C# 6.0 Language Features – nameof Operator

Welcome to C# 6.0 language features article series. As you might have heard about Visual Studio 2015 and .Net framework 4.6 announcements in various Microsoft events earlier, one of the most exciting news was the next version of C# language, which is 6.0 and new features added to it. C# has come a long way since 2002 when C# 1.0 was released along with Visual Studio. Since then with every major release of .Net framework, C# became better and better language, which has tremendously helped application developers to minimize the code complexity and focus on business functionality. With the new version of .Net framework and Visual Studio around the corner, you can start learning new language features today using Visual Studio 2015 preview release. There are many useful features added to the language and I don’t know at the moment, how many articles I will write in this series, but it will probably something like this.

  1. Static using statements
  2. Auto property initializer
  3. Null conditional operator
  4. String interpolation
  5. nameof operator – This article
  6. Declaration expressions

nameof Operator

One of the common [bad] practices in any programming language is to use magic string within application program; however there are certain scenarios in which you cannot avoid using it. In some cases, such magic string refers to a specific element within the program. For e.g. while raising ArgumentNullException exception, we need to pass which argument cannot be null using a magic string.

static void DisplayName (string username)   
{   
    if (username== null)   
    throw new ArgumentNullException("Username value cannot be null");   
}

Similarly if you have done any XAML programming using MVVM pattern, you should be familiar with INotifyPropertyChanged interface and you must have passed property name as a magic string to OnPropertyChanged event handler as shown in below code snippet.

public class CustomerViewModel : INotifyPropertyChanged
    {
        private int firstName;
        public int FirstName
        {
            get { return firstName; }
            set 
            { 
                firstName = value;
                OnPropertyChanged("FirstName");
            }
        }

        public void OnPropertyChanged(string propertyName)
        {
            if (PropertyChanged != null)
            {
                PropertyChanged(this, new PropertyChangedEventArgs(propertyName));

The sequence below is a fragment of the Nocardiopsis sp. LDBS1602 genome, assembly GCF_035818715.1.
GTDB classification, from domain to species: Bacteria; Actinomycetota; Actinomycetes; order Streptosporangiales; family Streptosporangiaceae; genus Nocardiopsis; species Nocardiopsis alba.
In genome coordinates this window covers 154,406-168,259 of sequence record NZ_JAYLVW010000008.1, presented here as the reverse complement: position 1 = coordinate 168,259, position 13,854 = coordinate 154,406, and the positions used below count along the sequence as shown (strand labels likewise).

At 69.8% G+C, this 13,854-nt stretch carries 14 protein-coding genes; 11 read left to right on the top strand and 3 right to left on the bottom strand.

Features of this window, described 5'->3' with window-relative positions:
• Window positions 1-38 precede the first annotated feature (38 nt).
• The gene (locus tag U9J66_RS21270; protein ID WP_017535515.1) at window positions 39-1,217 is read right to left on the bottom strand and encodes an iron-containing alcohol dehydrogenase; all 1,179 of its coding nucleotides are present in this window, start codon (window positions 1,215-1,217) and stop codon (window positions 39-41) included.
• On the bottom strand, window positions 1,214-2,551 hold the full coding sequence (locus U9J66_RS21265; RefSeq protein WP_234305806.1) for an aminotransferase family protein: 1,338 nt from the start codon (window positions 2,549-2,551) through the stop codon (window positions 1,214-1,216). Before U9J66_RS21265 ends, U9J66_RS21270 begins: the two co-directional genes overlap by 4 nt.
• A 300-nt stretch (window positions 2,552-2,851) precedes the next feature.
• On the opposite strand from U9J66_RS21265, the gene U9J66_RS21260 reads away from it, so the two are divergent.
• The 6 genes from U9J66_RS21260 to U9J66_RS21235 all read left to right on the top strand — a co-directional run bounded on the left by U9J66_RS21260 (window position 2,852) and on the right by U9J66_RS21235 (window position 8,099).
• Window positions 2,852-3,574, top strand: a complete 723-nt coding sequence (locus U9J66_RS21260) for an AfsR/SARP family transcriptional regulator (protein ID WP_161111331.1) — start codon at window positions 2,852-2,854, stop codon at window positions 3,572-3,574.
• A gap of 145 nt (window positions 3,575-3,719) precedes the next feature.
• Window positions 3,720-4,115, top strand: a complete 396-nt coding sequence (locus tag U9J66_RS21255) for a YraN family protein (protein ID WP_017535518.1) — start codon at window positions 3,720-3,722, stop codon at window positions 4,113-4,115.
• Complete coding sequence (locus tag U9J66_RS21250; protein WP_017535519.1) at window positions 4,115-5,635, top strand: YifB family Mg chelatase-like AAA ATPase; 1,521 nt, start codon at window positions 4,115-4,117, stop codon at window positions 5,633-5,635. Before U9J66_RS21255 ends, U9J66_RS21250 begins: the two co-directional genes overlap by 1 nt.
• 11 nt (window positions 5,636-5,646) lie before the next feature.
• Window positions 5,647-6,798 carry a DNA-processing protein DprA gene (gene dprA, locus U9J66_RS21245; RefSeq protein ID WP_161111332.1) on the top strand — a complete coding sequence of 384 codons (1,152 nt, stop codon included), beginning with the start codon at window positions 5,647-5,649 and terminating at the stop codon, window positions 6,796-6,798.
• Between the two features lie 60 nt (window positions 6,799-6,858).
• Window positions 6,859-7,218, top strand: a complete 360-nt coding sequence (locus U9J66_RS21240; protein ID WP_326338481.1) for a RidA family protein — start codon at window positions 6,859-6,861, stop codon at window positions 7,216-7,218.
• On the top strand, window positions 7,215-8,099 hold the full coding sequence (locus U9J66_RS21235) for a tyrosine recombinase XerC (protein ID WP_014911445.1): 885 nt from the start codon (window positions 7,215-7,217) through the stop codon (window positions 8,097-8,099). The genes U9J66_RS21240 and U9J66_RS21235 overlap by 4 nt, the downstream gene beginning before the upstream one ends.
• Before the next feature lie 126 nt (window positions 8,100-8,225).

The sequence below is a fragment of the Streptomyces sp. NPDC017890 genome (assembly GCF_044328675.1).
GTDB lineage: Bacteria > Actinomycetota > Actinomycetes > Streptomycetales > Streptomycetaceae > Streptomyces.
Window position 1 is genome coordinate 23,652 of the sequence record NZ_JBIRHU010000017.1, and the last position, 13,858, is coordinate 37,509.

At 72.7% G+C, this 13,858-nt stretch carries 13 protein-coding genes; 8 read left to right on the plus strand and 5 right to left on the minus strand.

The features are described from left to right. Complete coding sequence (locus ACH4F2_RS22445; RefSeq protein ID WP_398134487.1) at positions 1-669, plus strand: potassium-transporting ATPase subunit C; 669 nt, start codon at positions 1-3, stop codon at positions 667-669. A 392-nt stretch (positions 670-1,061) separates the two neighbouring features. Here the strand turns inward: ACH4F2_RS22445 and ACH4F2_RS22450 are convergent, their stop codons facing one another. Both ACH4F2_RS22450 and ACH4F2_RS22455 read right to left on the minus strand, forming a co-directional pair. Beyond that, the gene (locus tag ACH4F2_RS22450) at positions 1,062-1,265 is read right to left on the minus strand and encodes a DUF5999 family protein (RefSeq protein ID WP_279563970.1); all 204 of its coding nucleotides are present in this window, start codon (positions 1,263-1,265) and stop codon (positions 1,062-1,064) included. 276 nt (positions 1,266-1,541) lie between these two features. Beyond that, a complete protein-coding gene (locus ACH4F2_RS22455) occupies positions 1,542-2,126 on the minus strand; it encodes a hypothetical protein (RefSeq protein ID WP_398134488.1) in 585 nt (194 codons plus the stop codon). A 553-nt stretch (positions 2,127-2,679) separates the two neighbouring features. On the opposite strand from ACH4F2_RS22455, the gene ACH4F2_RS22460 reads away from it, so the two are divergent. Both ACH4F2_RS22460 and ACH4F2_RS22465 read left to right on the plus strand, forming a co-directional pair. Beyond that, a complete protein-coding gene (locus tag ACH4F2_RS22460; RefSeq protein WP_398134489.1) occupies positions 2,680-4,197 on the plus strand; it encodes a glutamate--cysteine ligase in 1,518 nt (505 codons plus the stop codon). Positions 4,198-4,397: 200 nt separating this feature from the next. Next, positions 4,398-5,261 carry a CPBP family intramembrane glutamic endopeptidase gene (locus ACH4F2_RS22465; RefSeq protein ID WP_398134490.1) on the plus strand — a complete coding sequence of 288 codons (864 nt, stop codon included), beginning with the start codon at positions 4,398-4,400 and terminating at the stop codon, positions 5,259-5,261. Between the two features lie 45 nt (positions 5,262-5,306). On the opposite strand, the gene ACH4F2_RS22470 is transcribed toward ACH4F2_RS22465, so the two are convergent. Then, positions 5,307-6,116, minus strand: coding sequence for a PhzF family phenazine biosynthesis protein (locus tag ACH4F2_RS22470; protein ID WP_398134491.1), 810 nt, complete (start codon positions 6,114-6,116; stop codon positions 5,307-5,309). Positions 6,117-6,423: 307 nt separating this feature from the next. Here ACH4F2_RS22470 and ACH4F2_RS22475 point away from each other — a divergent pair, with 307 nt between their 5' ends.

}
        }

        public event PropertyChangedEventHandler PropertyChanged;
}

Although there is nothing wrong in doing so, C# compiler cannot validate if these magic strings refers to appropriate program element. For e.g. if you rename the FirstName property in above code snippet, there is no way C# compiler can update the magic string in property setter based on the changes made…until C# 6.0.

The nameof operator allows developers to use a program element as text. You cannot specify a string literal / magic string directly with the nameof operator. It can be used to create the nameof expression to specify the name where expression may be a property-group or a method-group.

If you rename username parameter in the DisplayName function below,

static void DisplayName (string username)   
{   
    if (name== null)   
    throw new ArgumentNullException(nameof(username));   
}

If you rename the username parameter, you will also need to update the nameof expression otherwise program will not compile.

Similarly, we can also update the INotifyPropertyChanged property setter code to ensure that we can use nameof operator to refer to exact program element instead of a magic string.

public string FirstName
{
    get { return firstName; }
    set
        {
            if (firstName != value)
            {
                firstName = value;
                OnPropertyChanged(nameof(FirstName));
            };
        }
}

I believe this feature will help developers to write cleaner and readable code. Let me know what you think about it in the comments section below.

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